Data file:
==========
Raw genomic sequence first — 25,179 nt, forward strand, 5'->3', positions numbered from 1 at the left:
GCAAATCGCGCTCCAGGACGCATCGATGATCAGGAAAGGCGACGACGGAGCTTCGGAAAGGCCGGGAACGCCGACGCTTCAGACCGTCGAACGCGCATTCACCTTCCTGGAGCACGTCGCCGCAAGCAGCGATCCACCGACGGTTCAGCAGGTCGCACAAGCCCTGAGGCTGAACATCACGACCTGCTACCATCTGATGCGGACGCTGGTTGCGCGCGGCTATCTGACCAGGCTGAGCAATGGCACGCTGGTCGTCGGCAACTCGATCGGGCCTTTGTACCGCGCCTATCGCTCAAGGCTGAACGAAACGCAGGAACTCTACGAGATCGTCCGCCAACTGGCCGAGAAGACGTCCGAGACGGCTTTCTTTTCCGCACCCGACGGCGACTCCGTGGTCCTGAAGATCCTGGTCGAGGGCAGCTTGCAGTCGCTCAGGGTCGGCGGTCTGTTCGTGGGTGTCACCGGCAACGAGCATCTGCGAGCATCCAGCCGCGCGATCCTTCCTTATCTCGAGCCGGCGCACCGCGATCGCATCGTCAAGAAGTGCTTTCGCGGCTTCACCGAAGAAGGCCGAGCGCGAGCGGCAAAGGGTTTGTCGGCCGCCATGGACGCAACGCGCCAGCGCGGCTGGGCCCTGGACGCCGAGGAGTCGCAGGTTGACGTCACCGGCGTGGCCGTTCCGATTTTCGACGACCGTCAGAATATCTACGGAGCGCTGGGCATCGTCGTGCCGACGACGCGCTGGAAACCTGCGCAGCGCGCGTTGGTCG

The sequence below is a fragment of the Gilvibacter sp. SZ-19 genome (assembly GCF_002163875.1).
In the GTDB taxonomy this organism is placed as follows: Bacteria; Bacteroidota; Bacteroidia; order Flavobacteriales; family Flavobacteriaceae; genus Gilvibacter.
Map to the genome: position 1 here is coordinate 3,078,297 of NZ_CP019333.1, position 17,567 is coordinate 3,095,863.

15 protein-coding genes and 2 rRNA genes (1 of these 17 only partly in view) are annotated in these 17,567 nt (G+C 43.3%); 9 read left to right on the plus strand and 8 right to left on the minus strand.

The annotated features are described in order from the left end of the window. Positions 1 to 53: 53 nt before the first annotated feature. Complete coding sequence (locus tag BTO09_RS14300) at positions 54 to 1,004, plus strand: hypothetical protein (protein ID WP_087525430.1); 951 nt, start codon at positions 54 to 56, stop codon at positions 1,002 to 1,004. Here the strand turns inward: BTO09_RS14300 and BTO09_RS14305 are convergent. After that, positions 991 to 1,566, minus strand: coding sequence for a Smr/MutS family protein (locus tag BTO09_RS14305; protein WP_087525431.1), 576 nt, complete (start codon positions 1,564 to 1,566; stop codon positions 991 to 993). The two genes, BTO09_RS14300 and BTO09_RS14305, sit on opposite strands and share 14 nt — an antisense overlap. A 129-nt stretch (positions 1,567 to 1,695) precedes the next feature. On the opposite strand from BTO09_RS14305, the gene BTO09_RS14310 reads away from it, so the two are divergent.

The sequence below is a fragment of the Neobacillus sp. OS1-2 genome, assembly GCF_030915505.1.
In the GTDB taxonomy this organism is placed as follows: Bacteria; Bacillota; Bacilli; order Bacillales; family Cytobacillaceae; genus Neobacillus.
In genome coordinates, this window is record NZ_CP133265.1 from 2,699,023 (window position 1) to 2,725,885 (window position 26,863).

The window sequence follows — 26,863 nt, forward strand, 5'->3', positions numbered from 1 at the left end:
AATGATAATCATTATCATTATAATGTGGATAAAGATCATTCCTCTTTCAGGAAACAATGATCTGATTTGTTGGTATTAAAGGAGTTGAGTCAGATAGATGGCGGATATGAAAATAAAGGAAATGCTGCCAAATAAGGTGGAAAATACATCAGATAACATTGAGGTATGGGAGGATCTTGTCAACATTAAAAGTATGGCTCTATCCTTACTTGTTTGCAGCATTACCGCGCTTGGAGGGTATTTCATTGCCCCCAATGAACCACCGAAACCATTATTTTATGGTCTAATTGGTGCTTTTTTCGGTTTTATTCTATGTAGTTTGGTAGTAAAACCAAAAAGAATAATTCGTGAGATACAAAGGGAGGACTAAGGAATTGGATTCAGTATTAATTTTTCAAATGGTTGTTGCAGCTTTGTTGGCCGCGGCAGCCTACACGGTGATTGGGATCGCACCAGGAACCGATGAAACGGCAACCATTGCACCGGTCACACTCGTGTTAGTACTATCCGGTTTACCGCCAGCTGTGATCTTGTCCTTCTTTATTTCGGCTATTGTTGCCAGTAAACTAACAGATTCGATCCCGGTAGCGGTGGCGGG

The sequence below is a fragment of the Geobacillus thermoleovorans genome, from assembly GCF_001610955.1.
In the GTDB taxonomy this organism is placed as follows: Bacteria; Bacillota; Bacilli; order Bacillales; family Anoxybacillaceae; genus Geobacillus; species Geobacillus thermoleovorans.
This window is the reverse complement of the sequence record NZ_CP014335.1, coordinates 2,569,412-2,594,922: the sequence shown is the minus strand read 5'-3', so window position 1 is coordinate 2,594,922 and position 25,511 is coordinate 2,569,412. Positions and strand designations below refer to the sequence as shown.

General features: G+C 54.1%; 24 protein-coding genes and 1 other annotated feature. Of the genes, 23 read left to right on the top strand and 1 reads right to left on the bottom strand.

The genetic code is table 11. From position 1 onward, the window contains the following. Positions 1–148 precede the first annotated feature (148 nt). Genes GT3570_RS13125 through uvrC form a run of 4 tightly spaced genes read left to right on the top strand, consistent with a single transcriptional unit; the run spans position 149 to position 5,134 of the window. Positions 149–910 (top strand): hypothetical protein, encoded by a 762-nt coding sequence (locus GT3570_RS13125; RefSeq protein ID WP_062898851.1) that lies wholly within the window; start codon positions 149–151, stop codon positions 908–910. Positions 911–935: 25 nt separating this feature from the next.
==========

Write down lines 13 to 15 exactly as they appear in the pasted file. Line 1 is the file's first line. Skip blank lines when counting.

The sequence below is a fragment of the Geobacillus thermoleovorans genome, from assembly GCF_001610955.1.
In the GTDB taxonomy this organism is placed as follows: Bacteria; Bacillota; Bacilli; order Bacillales; family Anoxybacillaceae; genus Geobacillus; species Geobacillus thermoleovorans.
This window is the reverse complement of the sequence record NZ_CP014335.1, coordinates 2,569,412-2,594,922: the sequence shown is the minus strand read 5'-3', so window position 1 is coordinate 2,594,922 and position 25,511 is coordinate 2,569,412. Positions and strand designations below refer to the sequence as shown.